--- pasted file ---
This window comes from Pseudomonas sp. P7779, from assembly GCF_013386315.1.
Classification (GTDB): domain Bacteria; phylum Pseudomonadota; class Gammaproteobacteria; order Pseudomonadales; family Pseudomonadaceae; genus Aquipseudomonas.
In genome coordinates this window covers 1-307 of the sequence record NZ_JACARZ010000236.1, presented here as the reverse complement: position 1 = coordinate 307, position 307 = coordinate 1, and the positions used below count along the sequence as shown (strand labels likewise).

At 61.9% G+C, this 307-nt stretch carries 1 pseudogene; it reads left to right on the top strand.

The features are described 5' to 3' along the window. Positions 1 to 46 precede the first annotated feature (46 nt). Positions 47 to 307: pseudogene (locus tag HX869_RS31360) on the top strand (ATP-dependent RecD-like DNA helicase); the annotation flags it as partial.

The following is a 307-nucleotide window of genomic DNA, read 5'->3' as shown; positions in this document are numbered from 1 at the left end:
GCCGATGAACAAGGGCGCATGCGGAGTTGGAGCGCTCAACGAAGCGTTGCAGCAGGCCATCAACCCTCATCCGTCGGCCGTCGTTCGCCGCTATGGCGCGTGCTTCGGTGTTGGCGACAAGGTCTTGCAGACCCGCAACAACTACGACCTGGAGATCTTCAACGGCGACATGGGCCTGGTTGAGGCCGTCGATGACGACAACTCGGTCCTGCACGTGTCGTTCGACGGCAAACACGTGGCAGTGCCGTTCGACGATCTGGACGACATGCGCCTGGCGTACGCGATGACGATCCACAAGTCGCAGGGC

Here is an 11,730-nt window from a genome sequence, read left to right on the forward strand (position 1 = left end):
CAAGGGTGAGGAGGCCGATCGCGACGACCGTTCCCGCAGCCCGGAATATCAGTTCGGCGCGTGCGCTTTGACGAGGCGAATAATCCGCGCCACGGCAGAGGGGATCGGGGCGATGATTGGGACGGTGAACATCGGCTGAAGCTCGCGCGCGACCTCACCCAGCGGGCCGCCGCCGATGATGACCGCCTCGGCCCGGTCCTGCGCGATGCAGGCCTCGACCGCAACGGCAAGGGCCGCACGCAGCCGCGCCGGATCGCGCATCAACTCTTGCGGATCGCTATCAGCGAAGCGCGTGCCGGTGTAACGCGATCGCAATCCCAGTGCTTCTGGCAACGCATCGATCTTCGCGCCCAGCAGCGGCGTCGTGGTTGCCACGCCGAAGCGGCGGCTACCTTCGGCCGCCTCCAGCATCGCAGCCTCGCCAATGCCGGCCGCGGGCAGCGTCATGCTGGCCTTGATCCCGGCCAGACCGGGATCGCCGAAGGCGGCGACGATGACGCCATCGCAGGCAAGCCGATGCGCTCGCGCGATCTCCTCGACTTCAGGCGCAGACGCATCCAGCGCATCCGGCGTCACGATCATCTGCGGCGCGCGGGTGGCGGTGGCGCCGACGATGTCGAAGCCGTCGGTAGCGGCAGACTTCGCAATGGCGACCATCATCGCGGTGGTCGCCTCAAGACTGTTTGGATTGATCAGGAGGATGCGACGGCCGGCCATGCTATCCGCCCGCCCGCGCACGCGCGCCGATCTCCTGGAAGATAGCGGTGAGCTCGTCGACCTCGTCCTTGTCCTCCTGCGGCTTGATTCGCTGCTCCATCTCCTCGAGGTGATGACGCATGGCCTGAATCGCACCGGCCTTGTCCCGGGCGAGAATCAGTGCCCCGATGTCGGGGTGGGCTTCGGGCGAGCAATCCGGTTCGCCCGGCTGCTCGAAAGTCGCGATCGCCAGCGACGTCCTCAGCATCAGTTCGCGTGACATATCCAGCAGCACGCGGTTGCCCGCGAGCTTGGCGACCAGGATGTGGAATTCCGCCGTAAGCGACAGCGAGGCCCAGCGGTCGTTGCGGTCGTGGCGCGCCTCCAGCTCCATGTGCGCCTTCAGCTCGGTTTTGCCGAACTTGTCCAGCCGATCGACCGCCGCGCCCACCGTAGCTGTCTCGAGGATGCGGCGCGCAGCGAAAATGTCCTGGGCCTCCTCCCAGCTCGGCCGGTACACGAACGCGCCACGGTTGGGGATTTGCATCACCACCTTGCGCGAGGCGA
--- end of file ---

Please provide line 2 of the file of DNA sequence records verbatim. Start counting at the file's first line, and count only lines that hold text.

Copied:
Classification (GTDB): domain Bacteria; phylum Pseudomonadota; class Gammaproteobacteria; order Pseudomonadales; family Pseudomonadaceae; genus Aquipseudomonas.